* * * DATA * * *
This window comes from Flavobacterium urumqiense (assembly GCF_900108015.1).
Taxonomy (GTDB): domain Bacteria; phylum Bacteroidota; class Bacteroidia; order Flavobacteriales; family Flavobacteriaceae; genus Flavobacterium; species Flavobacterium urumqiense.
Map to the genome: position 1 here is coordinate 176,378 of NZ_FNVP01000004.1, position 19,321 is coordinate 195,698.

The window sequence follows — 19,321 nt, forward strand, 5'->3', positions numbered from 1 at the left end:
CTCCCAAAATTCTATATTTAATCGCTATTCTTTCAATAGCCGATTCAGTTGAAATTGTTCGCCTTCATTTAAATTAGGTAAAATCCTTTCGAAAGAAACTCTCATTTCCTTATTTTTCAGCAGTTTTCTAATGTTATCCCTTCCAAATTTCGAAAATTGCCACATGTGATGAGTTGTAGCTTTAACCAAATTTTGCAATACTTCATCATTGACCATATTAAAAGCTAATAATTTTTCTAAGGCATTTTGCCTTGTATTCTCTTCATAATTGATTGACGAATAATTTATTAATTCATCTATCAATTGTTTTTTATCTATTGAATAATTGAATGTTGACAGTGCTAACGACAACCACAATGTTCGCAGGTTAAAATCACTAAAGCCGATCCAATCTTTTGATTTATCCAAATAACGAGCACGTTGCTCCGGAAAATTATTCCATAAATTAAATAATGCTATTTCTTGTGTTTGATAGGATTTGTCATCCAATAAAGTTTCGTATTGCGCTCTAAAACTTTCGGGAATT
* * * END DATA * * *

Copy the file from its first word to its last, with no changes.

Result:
This window comes from Flavobacterium urumqiense (assembly GCF_900108015.1).
Taxonomy (GTDB): domain Bacteria; phylum Bacteroidota; class Bacteroidia; order Flavobacteriales; family Flavobacteriaceae; genus Flavobacterium; species Flavobacterium urumqiense.
Map to the genome: position 1 here is coordinate 176,378 of NZ_FNVP01000004.1, position 19,321 is coordinate 195,698.

The window sequence follows — 19,321 nt, forward strand, 5'->3', positions numbered from 1 at the left end:
CTCCCAAAATTCTATATTTAATCGCTATTCTTTCAATAGCCGATTCAGTTGAAATTGTTCGCCTTCATTTAAATTAGGTAAAATCCTTTCGAAAGAAACTCTCATTTCCTTATTTTTCAGCAGTTTTCTAATGTTATCCCTTCCAAATTTCGAAAATTGCCACATGTGATGAGTTGTAGCTTTAACCAAATTTTGCAATACTTCATCATTGACCATATTAAAAGCTAATAATTTTTCTAAGGCATTTTGCCTTGTATTCTCTTCATAATTGATTGACGAATAATTTATTAATTCATCTATCAATTGTTTTTTATCTATTGAATAATTGAATGTTGACAGTGCTAACGACAACCACAATGTTCGCAGGTTAAAATCACTAAAGCCGATCCAATCTTTTGATTTATCCAAATAACGAGCACGTTGCTCCGGAAAATTATTCCATAAATTAAATAATGCTATTTCTTGTGTTTGATAGGATTTGTCATCCAATAAAGTTTCGTATTGCGCTCTAAAACTTTCGGGAATT